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Finding the perfect balance with autonomous maintenance

15 August 2022

Forward-thinking companies are levering smart solutions to enhance knowledge-sharing, improve collaboration and make better-informed decisions about their assets, says Chris van den Belt

MINIMISING EQUIPMENT failures and downtime is key to greater productivity and profitability in industrial manufacturing. However, at the same time, maintenance costs must be kept in check and all relevant safety requirements adhered to. 

When a fault occurs in the production line and the plant comes to a standstill, quick action is needed. But before anything can be done, several questions must be answered. Who will perform the maintenance to get everything back up and running?

The easiest answer would be the operator on site since they are standing next to the machine, but do they have the skills, tools and experience required to repair it? If support is necessary, will it be provided by the in-house maintenance team or an external service provider? How much will the repairs cost, and how quickly can they be carried out? And how is the safety of the people, equipment, and products, and compliance with regulation guaranteed during this time? 

The situation can be stressful for everyone involved, from the plant operator to the production staff and the maintenance team. Still, managing the complexity is part of everyday life in most modern production environments. Over 60 percent of asset managers surveyed in the latest Enterprise Asset Management (EAM) Trend Report 2021 admitted to suffering unplanned downtime in their facility in the past year.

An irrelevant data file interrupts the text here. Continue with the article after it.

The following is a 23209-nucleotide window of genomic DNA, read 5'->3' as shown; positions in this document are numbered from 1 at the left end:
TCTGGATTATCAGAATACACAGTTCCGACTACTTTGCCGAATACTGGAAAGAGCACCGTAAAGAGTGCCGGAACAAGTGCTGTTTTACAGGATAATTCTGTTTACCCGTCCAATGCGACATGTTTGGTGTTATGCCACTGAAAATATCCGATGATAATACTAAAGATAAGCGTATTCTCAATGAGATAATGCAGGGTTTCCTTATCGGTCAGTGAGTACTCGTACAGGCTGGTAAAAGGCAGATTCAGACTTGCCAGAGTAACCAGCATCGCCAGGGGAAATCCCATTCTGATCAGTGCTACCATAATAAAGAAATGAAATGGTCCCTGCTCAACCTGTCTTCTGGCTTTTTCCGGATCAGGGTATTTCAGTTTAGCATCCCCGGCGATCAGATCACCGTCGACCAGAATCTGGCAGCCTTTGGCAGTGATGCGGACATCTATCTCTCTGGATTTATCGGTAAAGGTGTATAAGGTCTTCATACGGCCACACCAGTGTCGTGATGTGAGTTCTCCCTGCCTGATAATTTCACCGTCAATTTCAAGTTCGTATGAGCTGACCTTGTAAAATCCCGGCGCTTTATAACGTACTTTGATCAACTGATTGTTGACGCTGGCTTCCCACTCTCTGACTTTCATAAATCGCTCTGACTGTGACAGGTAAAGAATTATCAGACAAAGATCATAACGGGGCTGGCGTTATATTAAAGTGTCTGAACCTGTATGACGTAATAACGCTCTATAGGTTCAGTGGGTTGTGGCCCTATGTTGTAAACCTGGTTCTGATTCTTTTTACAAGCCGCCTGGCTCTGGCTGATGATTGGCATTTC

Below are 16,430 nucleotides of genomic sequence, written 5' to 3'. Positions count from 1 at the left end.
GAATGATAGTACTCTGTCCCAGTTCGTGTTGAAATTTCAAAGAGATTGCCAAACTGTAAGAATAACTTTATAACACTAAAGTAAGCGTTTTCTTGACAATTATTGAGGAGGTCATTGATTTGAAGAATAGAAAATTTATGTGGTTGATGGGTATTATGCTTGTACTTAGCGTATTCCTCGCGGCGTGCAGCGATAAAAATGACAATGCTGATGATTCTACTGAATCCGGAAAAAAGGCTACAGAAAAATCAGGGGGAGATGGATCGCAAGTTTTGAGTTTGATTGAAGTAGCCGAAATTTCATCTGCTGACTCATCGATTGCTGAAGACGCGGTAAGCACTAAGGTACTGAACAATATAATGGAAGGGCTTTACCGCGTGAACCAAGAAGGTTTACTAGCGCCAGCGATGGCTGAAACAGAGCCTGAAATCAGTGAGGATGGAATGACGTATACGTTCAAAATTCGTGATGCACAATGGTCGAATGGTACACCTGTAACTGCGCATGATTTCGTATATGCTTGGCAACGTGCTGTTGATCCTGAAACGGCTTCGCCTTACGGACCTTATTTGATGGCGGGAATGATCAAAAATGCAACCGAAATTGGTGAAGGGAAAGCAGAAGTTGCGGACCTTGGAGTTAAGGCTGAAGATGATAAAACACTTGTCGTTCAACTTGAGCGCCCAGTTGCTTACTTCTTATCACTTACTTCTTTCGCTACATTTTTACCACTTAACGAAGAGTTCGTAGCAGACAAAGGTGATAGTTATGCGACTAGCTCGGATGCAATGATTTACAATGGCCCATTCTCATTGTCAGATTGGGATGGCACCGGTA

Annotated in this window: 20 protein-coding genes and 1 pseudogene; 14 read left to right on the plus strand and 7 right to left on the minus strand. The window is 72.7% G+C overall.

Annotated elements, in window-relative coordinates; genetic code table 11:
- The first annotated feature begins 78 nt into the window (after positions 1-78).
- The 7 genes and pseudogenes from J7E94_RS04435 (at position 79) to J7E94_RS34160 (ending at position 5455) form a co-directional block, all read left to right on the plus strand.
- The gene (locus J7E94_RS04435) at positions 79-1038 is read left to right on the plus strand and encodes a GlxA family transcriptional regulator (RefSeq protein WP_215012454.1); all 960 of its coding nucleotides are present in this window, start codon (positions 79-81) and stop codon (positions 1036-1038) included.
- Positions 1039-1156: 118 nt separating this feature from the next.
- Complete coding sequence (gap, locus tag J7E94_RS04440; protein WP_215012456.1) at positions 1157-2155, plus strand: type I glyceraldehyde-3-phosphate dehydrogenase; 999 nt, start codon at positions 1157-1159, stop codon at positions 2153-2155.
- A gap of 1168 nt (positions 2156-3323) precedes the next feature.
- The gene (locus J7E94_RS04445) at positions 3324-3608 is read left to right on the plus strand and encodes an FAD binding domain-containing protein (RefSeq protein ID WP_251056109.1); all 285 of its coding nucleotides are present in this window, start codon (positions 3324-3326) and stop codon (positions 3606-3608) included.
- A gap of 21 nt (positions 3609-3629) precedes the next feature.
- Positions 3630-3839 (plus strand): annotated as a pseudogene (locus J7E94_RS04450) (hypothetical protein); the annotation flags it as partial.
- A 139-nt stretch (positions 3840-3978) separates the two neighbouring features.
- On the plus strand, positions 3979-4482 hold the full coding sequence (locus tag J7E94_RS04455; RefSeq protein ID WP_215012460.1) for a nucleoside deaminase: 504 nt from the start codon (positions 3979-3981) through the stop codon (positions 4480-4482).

Enhancing information-sharing

Poor communication and problems sharing essential information are repeatedly cited as the biggest factors putting uptime at risk. It is, therefore, hardly surprising that companies see improving internal processes around these areas as key to futureproofing operations.

All too often, maintenance, repairs, and asset condition data is stored in Excel spreadsheets, on paper-based lists, or, worse, in the heads of those involved. This can significantly disrupt information-sharing between departments and make achieving a holistic view of all assets and the related performance and cost factors impossible. To make well-founded decisions regarding maintenance and repairs, managers need to have the maintenance data readily available to them.

Managing asset data with EAM

An easy way to address these challenges is by digitising the data and the related processes, for example, with an Enterprise Asset Management (EAM) system. Modern EAM solutions, such as Ultimo, have been developed to collect, share, and analyse asset data and host it in one place to make it easily accessible to all stakeholders to enable well-informed decision-making. They provide companies with a comprehensive view of their asset health and the related cost and performance.